BEIJING – The parents of a baby allegedly sickened by tainted infant formula are suing the dairy at the heart of China's contaminated milk scandal, state media reported, as 15 more companies were accused Wednesday of producing spiked products.
From the time of birth, the 1-year-old in central China's Henan province was fed infant formula made by Sanlu Group Co., according to a report by Caijing, a leading Chinese business magazine.
The report says the case is believed to be the first civil lawsuit filed in response to the melamine contamination of liquid milk, yogurt and other products made with milk. Four infants have died and some 54,000 have become ill after drinking the contaminated formula, which has been linked to kidney stones.
One of the child's parents, surnamed Sun, filed a lawsuit in a court in Zhenping county seeking $22,000 in compensation from Sanlu for medical, travel and other expenses incurred after the child developed kidney stones, the magazine said in a recent report. The report did not give the full name of the child or parents.
China's government, meanwhile, named 15 more Chinese dairy companies for producing products contaminated with melamine after a new series of tests. The contaminated samples were mostly milk powder products for adults.
Thirty-one samples of Chinese milk powder provided by 20 companies were found tainted with melamine after new testing, according to data seen Wednesday on China's food safety administration's Web site. It was a national holiday in China and product safety officials could not be reached for comment.
More than 13,000 children have been hospitalized and 27 people arrested in connection with the contamination. The scandal was worsened by an apparent cover-up by companies involved and the ignoring by safety officials of tips and warnings from parents and doctors. Top Sanlu executives and government officials in the northern city of Shijiazhuang, where the company is based, have been forced to resign.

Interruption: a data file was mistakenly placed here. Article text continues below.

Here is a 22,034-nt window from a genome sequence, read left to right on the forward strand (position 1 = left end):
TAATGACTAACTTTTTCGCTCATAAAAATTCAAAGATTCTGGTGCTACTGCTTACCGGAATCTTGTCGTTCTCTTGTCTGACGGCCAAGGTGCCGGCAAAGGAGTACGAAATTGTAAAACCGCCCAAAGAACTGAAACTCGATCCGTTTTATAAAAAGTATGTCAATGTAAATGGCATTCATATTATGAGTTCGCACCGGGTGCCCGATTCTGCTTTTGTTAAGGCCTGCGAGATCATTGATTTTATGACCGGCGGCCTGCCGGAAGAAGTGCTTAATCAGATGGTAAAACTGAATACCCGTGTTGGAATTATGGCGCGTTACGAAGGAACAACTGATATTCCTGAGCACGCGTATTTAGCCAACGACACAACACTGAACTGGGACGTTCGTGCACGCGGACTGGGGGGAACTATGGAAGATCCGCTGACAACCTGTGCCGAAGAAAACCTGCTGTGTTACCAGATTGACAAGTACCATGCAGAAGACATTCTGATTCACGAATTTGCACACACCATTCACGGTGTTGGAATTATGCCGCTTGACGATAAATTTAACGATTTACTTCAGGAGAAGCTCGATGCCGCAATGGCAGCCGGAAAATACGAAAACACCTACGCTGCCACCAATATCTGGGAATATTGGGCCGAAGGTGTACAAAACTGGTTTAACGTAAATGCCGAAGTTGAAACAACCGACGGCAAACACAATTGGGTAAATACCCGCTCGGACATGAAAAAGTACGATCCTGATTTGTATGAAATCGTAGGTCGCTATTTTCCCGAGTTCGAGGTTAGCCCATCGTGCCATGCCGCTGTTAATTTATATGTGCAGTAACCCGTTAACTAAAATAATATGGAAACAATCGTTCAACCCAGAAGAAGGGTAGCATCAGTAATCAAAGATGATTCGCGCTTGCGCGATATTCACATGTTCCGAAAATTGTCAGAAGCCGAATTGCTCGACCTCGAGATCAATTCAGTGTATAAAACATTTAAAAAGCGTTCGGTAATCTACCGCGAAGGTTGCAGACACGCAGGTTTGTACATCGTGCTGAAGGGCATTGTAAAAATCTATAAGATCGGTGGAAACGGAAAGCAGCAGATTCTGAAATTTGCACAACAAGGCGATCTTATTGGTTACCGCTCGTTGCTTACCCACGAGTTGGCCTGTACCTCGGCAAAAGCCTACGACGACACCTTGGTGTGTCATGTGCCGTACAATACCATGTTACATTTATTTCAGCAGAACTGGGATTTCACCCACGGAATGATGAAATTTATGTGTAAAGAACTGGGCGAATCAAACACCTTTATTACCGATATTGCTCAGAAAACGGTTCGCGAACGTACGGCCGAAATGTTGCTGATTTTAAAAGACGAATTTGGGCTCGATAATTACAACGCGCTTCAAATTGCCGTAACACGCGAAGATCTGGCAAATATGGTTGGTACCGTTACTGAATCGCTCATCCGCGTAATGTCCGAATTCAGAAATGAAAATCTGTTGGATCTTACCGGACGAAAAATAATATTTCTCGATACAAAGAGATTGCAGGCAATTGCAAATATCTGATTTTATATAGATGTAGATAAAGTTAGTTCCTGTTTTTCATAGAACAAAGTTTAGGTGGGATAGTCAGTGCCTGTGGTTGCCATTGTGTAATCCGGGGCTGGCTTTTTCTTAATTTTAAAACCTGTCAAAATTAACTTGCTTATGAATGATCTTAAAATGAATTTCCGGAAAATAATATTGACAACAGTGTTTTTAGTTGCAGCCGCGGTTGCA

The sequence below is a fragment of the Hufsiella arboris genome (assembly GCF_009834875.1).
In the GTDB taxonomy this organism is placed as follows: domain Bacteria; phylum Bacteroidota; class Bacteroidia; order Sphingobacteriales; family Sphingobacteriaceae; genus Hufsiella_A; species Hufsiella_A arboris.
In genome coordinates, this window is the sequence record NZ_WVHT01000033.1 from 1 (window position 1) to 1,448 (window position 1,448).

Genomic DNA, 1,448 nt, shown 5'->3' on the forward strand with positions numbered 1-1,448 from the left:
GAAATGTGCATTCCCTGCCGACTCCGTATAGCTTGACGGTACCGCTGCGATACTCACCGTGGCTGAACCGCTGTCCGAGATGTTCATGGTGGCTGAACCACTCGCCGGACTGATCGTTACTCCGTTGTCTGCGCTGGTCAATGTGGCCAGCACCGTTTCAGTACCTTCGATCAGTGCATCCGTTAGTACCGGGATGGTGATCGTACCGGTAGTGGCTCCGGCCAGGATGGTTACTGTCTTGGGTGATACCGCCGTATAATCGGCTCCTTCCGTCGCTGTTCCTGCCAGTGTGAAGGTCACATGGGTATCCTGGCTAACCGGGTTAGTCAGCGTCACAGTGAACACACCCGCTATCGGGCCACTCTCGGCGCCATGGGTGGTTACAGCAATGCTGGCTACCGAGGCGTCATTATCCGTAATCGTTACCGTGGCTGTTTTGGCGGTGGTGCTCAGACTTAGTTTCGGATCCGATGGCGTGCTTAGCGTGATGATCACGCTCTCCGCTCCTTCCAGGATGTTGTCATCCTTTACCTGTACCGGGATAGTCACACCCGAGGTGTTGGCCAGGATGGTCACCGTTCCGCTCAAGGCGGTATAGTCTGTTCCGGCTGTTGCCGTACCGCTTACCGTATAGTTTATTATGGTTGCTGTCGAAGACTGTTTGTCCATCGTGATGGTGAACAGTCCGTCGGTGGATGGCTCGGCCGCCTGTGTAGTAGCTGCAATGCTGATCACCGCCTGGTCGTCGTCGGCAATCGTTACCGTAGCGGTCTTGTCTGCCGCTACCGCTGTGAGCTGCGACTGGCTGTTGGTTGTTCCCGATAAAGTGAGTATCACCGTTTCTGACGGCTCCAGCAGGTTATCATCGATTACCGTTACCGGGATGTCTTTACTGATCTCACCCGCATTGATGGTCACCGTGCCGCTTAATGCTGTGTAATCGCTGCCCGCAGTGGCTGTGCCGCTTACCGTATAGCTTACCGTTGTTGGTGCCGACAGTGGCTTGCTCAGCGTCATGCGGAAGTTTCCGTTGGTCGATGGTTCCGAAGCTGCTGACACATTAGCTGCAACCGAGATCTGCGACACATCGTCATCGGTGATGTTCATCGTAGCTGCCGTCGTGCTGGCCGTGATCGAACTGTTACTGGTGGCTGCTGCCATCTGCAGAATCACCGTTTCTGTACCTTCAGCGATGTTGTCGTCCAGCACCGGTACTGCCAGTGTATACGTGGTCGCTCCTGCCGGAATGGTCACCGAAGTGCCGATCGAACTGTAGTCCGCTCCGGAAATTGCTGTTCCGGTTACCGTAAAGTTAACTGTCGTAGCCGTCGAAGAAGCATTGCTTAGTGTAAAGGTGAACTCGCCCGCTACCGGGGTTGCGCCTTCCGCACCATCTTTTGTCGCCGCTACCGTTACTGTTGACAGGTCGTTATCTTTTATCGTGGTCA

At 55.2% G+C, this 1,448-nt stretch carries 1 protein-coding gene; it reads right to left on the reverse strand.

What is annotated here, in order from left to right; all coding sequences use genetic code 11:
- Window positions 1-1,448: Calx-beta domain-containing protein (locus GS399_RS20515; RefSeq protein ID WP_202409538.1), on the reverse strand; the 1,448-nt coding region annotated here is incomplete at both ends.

Melamine, which is high in nitrogen, is used to make plastics and fertilizers and experts say some amount of the chemical may be transferred from the environment during food processing.
But in China's case, suppliers trying to boost output are believed to have diluted their milk, adding melamine because its nitrogen content can fool tests aimed at verifying protein content.
Levels of melamine discovered in batches tested varied widely, from as much as 6,196 milligrams per kilogram to as little 1.3 milligrams per kilogram. Chinese health officials have said no harm comes from consuming less than 0.63 milligrams per kilogram.
In the most recent tests, nine of the batches containing melamine were produced by the company at the center of the scandal, Sanlu, a 43 percent stake of which is owned by New Zealand dairy cooperative Fonterra. No date for the testing was given.